A new poll shows that consumers will become even more confident in the safety and security of the nation's meat and poultry supply if a mandatory National Animal Identification System is implemented. Under the NAIS, authorities would be able to locate and trace within 48 hours any animals that raise foreign-animal and other emergency disease concerns.
A consumer survey sponsored by Global Animal Management, a provider of animal and premises identification systems.
The poll of 1,000 U.S. consumers conducted in mid-May shows that consumers already have considerable confidence in the nation's meat and poultry supply, but confidence levels could increase once NAIS is in place. NAIS is scheduled for mandatory reporting of cattle, hogs, poultry and other meat-producing livestock by January 2009.
More than 37 percent of survey respondents said their current meat safety confidence is high – at least an 8 on a 10-point scale (1=not confident, and 10=very confident). Only 10 percent rated their confidence as low (1 to 3).
Overall, current consumer confidence in the meat supply averaged a score of 6.5. According to the survey, if NAIS were to be implemented, that confidence level would jump to 7.4. Nearly 55 percent of those polled said their confidence would then be high (8 to 10), and those who said their confidence would remain low (1 to 3) declined to less than 4 percent.
The poll shows that consumers may be even more confident in meat and poultry safety if participation in NAIS is mandatory versus voluntary. On the same 10-point scale, average consumer confidence is 7.5 under a mandatory system, compared with 5.8 for a voluntary one. Only 28.1 percent said they would be highly confident of a voluntary system. Conversely, 58 percent said they would be highly confident (8 to 10) if NAIS is required.
"Consumers are already confident in the U.S. meat supply and an additional step that is mandatory will increase their confidence," notes John Lawrence, director of Iowa State University’s Iowa Beef Center. "This research showed that confidence in the current system and NAIS seemed to increase with a consumer’s age, education and income."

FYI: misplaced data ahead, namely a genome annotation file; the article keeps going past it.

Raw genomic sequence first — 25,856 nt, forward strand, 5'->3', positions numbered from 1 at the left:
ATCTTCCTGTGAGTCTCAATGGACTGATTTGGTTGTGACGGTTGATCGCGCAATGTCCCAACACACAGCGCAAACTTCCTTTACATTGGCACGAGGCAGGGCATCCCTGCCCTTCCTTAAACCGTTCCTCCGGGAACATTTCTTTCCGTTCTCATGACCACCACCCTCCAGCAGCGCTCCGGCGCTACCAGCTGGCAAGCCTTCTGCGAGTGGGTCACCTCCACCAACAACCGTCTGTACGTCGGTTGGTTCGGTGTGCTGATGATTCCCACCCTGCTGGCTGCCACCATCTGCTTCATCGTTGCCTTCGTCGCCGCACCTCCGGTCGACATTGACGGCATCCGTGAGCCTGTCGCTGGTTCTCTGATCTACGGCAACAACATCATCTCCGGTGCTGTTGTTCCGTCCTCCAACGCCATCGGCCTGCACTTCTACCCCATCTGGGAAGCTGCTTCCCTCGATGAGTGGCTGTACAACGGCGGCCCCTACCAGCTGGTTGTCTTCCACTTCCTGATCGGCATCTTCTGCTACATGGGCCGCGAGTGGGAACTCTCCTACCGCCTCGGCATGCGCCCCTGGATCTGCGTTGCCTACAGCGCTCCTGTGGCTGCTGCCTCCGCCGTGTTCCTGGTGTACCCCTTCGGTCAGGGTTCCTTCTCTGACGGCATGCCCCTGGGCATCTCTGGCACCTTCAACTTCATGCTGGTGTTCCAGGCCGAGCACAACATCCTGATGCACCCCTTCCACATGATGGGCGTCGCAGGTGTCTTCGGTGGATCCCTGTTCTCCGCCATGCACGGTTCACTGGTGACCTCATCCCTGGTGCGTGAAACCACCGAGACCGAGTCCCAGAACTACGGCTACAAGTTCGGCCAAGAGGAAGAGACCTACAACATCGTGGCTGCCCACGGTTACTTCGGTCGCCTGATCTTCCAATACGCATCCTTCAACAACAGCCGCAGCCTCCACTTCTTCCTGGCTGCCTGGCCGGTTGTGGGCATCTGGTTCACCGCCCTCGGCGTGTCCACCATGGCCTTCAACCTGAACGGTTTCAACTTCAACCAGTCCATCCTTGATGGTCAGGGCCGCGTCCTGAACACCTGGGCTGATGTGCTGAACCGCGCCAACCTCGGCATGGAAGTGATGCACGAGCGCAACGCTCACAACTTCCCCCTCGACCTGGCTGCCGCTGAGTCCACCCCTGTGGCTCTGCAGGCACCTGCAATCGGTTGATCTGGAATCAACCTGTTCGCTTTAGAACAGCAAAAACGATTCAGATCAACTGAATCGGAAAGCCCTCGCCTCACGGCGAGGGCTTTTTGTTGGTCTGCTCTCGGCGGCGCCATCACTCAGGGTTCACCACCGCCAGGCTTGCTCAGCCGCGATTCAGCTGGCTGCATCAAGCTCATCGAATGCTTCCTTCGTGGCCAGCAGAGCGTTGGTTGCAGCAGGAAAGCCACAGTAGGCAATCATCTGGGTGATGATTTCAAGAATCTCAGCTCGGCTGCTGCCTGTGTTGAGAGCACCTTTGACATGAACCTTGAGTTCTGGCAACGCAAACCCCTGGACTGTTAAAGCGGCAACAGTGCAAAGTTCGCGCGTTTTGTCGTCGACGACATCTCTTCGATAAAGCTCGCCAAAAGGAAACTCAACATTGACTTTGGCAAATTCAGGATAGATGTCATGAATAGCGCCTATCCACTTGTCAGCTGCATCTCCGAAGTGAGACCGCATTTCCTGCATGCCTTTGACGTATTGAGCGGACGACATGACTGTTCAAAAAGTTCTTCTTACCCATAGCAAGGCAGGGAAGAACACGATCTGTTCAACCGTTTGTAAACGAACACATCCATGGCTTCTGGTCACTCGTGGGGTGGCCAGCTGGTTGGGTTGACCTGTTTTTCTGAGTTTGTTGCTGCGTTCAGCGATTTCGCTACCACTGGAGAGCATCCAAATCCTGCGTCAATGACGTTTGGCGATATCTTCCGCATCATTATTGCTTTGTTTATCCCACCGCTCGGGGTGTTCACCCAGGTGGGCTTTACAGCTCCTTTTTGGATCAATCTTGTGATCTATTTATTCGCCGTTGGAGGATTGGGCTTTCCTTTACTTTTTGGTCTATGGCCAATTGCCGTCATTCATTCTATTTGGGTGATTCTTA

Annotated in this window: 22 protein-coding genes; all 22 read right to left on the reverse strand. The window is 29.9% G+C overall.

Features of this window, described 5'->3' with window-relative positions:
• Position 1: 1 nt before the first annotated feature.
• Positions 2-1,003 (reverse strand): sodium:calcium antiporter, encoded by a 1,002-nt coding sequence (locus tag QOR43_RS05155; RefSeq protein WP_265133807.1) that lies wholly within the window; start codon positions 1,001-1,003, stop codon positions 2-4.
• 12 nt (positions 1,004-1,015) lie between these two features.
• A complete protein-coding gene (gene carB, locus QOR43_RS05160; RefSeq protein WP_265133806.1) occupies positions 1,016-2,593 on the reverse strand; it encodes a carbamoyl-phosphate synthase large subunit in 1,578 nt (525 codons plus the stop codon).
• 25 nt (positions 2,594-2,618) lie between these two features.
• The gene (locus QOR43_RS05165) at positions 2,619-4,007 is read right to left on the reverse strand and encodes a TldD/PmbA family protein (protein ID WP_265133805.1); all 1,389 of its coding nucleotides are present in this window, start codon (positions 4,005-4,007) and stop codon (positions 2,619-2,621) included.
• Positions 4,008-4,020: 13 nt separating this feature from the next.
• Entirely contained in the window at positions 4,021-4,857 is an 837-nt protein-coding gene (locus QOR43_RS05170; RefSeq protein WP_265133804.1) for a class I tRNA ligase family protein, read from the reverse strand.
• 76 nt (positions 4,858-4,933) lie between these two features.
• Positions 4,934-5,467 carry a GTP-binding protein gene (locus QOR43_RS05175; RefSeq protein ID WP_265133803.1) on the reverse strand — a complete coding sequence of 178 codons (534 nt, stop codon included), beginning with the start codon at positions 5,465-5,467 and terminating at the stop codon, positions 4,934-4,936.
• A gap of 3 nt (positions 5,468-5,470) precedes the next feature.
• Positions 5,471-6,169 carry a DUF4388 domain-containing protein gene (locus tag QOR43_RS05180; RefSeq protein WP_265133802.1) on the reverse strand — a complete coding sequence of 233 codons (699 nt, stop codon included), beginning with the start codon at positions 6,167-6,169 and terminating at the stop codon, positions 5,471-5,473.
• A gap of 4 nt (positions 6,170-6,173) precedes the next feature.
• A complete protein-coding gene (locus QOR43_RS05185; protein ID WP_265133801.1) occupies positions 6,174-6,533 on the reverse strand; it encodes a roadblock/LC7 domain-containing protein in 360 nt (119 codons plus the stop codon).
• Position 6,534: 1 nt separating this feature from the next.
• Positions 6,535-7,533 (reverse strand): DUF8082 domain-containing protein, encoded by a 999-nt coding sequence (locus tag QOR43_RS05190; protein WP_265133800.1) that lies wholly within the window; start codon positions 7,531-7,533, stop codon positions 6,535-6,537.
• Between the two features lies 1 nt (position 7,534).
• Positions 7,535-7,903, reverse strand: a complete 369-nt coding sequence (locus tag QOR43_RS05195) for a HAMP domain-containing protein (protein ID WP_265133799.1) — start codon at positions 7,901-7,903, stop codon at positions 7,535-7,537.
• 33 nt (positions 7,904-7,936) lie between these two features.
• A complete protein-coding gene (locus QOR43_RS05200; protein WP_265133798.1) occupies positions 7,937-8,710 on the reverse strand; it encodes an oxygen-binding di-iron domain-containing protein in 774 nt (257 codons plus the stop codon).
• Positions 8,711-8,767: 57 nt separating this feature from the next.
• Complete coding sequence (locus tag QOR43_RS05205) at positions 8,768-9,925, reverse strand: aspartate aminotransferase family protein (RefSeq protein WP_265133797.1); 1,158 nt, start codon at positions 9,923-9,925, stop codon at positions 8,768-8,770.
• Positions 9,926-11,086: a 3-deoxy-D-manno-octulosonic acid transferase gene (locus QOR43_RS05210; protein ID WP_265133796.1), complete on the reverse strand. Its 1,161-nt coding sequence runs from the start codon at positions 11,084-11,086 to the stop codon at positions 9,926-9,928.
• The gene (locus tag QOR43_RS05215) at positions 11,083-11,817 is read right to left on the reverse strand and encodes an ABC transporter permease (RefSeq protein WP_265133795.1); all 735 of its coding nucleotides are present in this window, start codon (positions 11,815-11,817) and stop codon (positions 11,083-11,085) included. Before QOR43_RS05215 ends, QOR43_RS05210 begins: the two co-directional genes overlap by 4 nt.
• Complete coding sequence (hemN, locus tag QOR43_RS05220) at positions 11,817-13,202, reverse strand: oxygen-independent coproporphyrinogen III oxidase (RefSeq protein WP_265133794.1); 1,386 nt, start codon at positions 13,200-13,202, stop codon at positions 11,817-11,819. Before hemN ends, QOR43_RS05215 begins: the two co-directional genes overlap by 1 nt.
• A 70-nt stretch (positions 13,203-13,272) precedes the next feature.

Respondents also said they believe that NAIS will give farmers and ranchers the information they need to protect livestock and poultry from animal diseases – 42 percent would be highly confident, and only 5.6 percent would have low confidence.
Asked what they would do if offered a choice between meat and poultry products identified through NAIS versus products that are not identified, 55.6 percent of consumers said they would chose the "identified" product, but only if the price wasn't too much higher. Only 13.2 percent said they would chose the "identified" product regardless of price, and 12 percent indicated that they would continue to buy the lowest-priced products, no matter what.
"There is an indication that consumers may pay a modest amount more for traceability. This is consistent with other research," says Lawrence.
In addition to boosting consumer confidence, NAIS may present other value-added opportunities to the livestock industry. NAIS provides the potential for the industry to gather and manage information that may help maintain global markets. Information captured using NAIS technologies also can be integrated into retail grocery and foodservice logistics, quality control and traceability processes, such as radio frequency identification, or bar-coding systems. But all of that would be outside of the NAIS program itself.
As proposed, NAIS wouldn't become mandatory until January 2009, but as a first step NAIS has begun registering the farms and ranches, or "premises," where animals are located.
Source: Schering-Plough Corporation